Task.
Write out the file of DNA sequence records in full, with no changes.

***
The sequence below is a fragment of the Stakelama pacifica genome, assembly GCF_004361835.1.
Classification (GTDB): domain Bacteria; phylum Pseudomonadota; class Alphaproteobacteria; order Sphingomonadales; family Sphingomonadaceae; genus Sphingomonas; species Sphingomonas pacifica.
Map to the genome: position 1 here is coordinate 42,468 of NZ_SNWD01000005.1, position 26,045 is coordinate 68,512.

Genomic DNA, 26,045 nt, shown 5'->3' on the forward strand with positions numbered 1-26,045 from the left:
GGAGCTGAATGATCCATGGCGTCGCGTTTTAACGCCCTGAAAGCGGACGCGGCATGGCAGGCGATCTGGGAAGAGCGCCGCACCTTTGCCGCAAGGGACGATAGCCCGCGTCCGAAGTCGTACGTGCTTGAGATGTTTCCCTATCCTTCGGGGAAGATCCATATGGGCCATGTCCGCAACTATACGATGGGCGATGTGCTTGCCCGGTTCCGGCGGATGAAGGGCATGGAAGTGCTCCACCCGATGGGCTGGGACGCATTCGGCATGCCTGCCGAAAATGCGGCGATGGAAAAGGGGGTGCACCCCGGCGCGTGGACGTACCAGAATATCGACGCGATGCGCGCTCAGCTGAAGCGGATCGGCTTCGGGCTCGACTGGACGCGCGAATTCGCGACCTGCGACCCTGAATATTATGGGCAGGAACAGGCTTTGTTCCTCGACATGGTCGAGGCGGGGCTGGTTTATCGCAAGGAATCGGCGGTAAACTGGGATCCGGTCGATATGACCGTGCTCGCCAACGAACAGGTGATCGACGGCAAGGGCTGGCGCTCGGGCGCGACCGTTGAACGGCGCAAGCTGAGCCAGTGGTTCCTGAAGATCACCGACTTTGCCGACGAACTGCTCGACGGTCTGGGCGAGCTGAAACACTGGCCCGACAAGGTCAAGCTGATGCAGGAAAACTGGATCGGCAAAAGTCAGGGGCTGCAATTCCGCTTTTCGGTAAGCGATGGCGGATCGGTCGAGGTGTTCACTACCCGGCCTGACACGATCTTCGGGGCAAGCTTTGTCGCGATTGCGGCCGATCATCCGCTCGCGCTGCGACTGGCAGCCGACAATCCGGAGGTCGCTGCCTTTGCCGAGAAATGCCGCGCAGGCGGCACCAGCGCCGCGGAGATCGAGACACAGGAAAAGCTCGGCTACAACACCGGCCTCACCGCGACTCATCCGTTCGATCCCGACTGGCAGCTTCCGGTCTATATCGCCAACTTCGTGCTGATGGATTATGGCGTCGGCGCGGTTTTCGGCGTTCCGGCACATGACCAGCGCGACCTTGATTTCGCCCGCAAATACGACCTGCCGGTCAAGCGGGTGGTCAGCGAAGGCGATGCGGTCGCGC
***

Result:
The sequence below is a fragment of the Stakelama pacifica genome, assembly GCF_004361835.1.
Classification (GTDB): domain Bacteria; phylum Pseudomonadota; class Alphaproteobacteria; order Sphingomonadales; family Sphingomonadaceae; genus Sphingomonas; species Sphingomonas pacifica.
Map to the genome: position 1 here is coordinate 42,468 of NZ_SNWD01000005.1, position 26,045 is coordinate 68,512.

Genomic DNA, 26,045 nt, shown 5'->3' on the forward strand with positions numbered 1-26,045 from the left:
GGAGCTGAATGATCCATGGCGTCGCGTTTTAACGCCCTGAAAGCGGACGCGGCATGGCAGGCGATCTGGGAAGAGCGCCGCACCTTTGCCGCAAGGGACGATAGCCCGCGTCCGAAGTCGTACGTGCTTGAGATGTTTCCCTATCCTTCGGGGAAGATCCATATGGGCCATGTCCGCAACTATACGATGGGCGATGTGCTTGCCCGGTTCCGGCGGATGAAGGGCATGGAAGTGCTCCACCCGATGGGCTGGGACGCATTCGGCATGCCTGCCGAAAATGCGGCGATGGAAAAGGGGGTGCACCCCGGCGCGTGGACGTACCAGAATATCGACGCGATGCGCGCTCAGCTGAAGCGGATCGGCTTCGGGCTCGACTGGACGCGCGAATTCGCGACCTGCGACCCTGAATATTATGGGCAGGAACAGGCTTTGTTCCTCGACATGGTCGAGGCGGGGCTGGTTTATCGCAAGGAATCGGCGGTAAACTGGGATCCGGTCGATATGACCGTGCTCGCCAACGAACAGGTGATCGACGGCAAGGGCTGGCGCTCGGGCGCGACCGTTGAACGGCGCAAGCTGAGCCAGTGGTTCCTGAAGATCACCGACTTTGCCGACGAACTGCTCGACGGTCTGGGCGAGCTGAAACACTGGCCCGACAAGGTCAAGCTGATGCAGGAAAACTGGATCGGCAAAAGTCAGGGGCTGCAATTCCGCTTTTCGGTAAGCGATGGCGGATCGGTCGAGGTGTTCACTACCCGGCCTGACACGATCTTCGGGGCAAGCTTTGTCGCGATTGCGGCCGATCATCCGCTCGCGCTGCGACTGGCAGCCGACAATCCGGAGGTCGCTGCCTTTGCCGAGAAATGCCGCGCAGGCGGCACCAGCGCCGCGGAGATCGAGACACAGGAAAAGCTCGGCTACAACACCGGCCTCACCGCGACTCATCCGTTCGATCCCGACTGGCAGCTTCCGGTCTATATCGCCAACTTCGTGCTGATGGATTATGGCGTCGGCGCGGTTTTCGGCGTTCCGGCACATGACCAGCGCGACCTTGATTTCGCCCGCAAATACGACCTGCCGGTCAAGCGGGTGGTCAGCGAAGGCGATGCGGTCGCGC